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Illustrating the Forms: Ibn al-ʿArabī’s (d. 638/1240) Images in al-Futūḥāt al-Makkiyya

Karjoo-Ravary, Ali

This study analyzes the 28 images that appear in Ibn al-ʿArabī’s (d. 1240) al-Futūḥāt al-Makkiyya in order to sketch out his theory of visual representation. This theory avoids simple bifurcations between text and image by differentiating between multiple forms of each, arguing that each form remains complementary to but independent of the others. From this perspective, he asserts that even the subtlest of alterations change the affect of an image. This study then introduces and analyzes all 28 images in order to consider the metanarrative of the Futūḥāt’s visual representation. It argues that Ibn al-ʿArabī uses these images to root visual representation in the Qurʾan and Sunna, depicting three journeys through them that illustrate the cosmology of Islam as one that is constantly subject to perspective. Throughout the sequence, he emphasizes “seeing with two eyes,” one that sees similarity and another that sees difference, until culminating in a visual representation of the cosmos as two eyes. Through this, he complicates the identity of seer and seen and emphasizes that none sees but God. By the end of the sequence, visual representation is used to induce a realization of cosmos-as-icon; the cosmos is nothing but God seeing God endlessly.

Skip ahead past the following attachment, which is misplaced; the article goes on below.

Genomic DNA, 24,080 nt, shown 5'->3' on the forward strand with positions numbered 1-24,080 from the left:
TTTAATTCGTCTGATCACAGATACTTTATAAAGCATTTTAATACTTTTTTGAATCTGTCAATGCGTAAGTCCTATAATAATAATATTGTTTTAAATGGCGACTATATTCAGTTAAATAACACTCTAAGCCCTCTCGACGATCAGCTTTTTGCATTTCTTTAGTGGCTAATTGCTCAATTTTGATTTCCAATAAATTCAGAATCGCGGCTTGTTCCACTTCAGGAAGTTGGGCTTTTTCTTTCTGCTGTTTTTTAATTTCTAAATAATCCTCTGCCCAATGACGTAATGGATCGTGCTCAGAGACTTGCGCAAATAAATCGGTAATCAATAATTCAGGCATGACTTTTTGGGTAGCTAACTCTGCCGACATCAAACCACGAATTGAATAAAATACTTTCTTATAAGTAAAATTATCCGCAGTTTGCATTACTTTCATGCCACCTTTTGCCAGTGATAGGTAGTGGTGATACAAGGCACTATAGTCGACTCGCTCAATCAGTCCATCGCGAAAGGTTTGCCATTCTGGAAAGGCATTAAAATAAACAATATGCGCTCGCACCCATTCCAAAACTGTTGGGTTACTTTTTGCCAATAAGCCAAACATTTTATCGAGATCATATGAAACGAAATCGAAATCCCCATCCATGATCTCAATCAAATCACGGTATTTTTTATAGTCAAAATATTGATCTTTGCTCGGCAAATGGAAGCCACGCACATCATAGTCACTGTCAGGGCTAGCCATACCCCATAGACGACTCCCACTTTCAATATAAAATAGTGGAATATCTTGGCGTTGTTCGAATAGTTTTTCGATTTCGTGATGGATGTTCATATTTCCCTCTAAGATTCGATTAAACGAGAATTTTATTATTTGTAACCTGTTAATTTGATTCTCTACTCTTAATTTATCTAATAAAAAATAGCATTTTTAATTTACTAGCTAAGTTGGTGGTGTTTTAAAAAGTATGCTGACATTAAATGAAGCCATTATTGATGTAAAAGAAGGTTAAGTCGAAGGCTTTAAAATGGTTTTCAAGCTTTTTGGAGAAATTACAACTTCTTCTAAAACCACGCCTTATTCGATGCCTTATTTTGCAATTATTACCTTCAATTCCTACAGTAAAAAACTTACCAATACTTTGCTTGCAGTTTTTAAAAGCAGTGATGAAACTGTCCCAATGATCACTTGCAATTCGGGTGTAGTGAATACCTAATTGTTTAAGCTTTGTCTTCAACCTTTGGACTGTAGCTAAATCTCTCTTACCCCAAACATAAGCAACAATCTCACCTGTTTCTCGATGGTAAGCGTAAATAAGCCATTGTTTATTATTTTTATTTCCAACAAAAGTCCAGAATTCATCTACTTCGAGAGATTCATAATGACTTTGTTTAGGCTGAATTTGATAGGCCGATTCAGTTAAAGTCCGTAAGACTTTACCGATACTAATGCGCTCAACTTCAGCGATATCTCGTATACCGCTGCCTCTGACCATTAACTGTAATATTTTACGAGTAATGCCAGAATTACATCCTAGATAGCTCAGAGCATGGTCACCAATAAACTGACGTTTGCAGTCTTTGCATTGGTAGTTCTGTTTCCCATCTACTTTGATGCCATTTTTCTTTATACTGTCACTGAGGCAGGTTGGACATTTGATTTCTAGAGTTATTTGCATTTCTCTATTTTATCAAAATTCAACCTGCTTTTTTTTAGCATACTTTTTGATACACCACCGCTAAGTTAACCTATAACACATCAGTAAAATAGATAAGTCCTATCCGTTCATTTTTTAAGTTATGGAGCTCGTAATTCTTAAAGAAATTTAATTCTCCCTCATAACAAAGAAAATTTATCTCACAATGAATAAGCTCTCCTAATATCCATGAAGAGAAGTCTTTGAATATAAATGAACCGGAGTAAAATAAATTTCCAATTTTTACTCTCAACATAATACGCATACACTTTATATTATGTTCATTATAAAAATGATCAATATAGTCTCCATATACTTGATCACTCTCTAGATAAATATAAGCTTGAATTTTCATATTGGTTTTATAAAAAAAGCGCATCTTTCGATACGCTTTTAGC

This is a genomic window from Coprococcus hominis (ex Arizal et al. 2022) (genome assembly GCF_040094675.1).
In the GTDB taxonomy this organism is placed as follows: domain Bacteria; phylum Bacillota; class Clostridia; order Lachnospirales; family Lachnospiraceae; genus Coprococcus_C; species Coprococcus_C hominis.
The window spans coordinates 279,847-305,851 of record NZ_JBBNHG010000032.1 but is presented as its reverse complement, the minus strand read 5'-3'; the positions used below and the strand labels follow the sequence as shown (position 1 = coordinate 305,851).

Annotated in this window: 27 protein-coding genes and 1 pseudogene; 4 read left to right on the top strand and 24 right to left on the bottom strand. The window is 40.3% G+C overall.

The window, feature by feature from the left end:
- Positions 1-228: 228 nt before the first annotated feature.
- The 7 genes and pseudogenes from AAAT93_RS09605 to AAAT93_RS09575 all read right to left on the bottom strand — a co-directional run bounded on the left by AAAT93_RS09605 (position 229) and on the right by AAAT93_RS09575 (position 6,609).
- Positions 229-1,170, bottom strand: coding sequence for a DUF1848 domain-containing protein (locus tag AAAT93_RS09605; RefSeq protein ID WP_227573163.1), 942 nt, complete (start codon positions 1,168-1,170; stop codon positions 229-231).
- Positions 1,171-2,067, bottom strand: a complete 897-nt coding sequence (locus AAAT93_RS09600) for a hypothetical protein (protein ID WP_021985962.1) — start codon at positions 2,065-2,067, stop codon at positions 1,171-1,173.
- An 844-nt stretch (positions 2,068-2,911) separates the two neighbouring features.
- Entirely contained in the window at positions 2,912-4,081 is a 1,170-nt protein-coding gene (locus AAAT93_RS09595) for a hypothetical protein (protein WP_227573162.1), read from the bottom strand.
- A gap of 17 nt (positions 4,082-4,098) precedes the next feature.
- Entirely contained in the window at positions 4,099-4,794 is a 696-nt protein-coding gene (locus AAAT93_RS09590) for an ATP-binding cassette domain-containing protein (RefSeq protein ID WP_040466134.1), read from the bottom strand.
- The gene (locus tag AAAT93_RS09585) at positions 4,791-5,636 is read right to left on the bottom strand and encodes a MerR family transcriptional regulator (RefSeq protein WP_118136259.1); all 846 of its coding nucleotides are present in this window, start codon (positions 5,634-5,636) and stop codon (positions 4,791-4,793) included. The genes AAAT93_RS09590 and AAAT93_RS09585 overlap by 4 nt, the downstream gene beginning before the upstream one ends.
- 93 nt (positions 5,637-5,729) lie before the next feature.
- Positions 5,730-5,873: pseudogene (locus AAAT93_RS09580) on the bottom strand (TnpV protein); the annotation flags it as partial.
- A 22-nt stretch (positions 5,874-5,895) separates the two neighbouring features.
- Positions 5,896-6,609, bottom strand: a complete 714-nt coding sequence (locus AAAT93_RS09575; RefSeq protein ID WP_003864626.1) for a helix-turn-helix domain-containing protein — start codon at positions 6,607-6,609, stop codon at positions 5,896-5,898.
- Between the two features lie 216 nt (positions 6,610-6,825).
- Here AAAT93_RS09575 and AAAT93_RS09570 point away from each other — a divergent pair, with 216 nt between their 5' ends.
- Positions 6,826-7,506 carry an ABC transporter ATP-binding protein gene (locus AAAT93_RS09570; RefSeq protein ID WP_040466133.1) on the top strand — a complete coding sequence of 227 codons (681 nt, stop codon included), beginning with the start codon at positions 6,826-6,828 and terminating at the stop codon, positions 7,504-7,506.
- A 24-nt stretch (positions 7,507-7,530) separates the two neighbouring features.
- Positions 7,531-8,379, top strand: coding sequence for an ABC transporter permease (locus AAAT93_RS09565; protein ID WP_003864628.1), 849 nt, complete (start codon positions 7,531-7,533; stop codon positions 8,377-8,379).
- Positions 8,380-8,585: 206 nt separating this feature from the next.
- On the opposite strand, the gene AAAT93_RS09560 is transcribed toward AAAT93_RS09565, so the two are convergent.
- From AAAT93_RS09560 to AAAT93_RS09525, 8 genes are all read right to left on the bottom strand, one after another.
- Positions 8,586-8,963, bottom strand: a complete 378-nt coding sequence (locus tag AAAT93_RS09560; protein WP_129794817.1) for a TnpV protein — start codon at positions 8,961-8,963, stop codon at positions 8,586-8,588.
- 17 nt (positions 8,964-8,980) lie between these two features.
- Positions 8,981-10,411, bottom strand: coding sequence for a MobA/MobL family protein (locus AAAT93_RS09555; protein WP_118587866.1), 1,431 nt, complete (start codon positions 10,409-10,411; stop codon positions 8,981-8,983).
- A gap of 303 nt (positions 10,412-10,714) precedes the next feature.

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Visualizing Sufism: Studies on Graphic Representations in Sufi Literature (13th to 16th Century)

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February 6, 2023